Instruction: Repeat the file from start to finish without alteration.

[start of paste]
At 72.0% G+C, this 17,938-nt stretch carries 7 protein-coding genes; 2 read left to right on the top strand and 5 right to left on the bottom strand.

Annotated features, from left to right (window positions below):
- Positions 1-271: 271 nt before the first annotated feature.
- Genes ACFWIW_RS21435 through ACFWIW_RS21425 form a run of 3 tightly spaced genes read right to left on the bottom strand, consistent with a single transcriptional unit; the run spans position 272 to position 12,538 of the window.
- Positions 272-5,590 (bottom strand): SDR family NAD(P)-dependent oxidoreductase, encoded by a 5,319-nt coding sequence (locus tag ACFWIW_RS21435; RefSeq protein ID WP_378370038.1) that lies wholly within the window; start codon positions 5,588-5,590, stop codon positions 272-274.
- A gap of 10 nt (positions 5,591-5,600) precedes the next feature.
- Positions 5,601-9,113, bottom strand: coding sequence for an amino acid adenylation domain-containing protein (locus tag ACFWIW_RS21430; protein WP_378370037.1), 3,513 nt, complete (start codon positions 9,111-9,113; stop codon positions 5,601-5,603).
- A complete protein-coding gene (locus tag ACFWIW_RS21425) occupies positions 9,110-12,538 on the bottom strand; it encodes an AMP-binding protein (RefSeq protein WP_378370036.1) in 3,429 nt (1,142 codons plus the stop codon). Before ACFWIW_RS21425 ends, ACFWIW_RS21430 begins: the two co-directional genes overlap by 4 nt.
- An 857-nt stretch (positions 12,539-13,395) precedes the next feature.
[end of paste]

At 72.0% G+C, this 17,938-nt stretch carries 7 protein-coding genes; 2 read left to right on the top strand and 5 right to left on the bottom strand.

Annotated features, from left to right (window positions below):
- Positions 1-271: 271 nt before the first annotated feature.
- Genes ACFWIW_RS21435 through ACFWIW_RS21425 form a run of 3 tightly spaced genes read right to left on the bottom strand, consistent with a single transcriptional unit; the run spans position 272 to position 12,538 of the window.
- Positions 272-5,590 (bottom strand): SDR family NAD(P)-dependent oxidoreductase, encoded by a 5,319-nt coding sequence (locus tag ACFWIW_RS21435; RefSeq protein ID WP_378370038.1) that lies wholly within the window; start codon positions 5,588-5,590, stop codon positions 272-274.
- A gap of 10 nt (positions 5,591-5,600) precedes the next feature.
- Positions 5,601-9,113, bottom strand: coding sequence for an amino acid adenylation domain-containing protein (locus tag ACFWIW_RS21430; protein WP_378370037.1), 3,513 nt, complete (start codon positions 9,111-9,113; stop codon positions 5,601-5,603).
- A complete protein-coding gene (locus tag ACFWIW_RS21425) occupies positions 9,110-12,538 on the bottom strand; it encodes an AMP-binding protein (RefSeq protein WP_378370036.1) in 3,429 nt (1,142 codons plus the stop codon). Before ACFWIW_RS21425 ends, ACFWIW_RS21430 begins: the two co-directional genes overlap by 4 nt.
- An 857-nt stretch (positions 12,539-13,395) precedes the next feature.